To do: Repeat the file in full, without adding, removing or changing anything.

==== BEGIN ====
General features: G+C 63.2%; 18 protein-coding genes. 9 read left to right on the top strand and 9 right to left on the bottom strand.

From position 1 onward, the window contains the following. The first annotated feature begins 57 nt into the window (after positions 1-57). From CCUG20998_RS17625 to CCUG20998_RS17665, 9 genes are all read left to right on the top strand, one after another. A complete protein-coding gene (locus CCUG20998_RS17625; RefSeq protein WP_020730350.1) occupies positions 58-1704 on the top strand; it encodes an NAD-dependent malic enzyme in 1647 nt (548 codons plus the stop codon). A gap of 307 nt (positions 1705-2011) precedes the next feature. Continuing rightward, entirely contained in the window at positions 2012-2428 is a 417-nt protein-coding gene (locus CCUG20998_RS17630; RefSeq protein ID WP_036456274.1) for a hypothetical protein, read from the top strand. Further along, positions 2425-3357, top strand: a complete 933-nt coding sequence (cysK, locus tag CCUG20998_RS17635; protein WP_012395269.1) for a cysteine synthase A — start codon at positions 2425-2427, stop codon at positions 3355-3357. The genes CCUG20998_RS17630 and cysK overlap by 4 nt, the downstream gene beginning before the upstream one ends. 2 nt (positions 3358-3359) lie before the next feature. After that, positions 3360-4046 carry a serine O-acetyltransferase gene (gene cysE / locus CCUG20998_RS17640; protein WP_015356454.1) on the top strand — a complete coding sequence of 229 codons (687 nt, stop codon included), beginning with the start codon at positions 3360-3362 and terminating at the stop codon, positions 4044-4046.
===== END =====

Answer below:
General features: G+C 63.2%; 18 protein-coding genes. 9 read left to right on the top strand and 9 right to left on the bottom strand.

From position 1 onward, the window contains the following. The first annotated feature begins 57 nt into the window (after positions 1-57). From CCUG20998_RS17625 to CCUG20998_RS17665, 9 genes are all read left to right on the top strand, one after another. A complete protein-coding gene (locus CCUG20998_RS17625; RefSeq protein WP_020730350.1) occupies positions 58-1704 on the top strand; it encodes an NAD-dependent malic enzyme in 1647 nt (548 codons plus the stop codon). A gap of 307 nt (positions 1705-2011) precedes the next feature. Continuing rightward, entirely contained in the window at positions 2012-2428 is a 417-nt protein-coding gene (locus CCUG20998_RS17630; RefSeq protein ID WP_036456274.1) for a hypothetical protein, read from the top strand. Further along, positions 2425-3357, top strand: a complete 933-nt coding sequence (cysK, locus tag CCUG20998_RS17635; protein WP_012395269.1) for a cysteine synthase A — start codon at positions 2425-2427, stop codon at positions 3355-3357. The genes CCUG20998_RS17630 and cysK overlap by 4 nt, the downstream gene beginning before the upstream one ends. 2 nt (positions 3358-3359) lie before the next feature. After that, positions 3360-4046 carry a serine O-acetyltransferase gene (gene cysE / locus CCUG20998_RS17640; protein WP_015356454.1) on the top strand — a complete coding sequence of 229 codons (687 nt, stop codon included), beginning with the start codon at positions 3360-3362 and terminating at the stop codon, positions 4044-4046.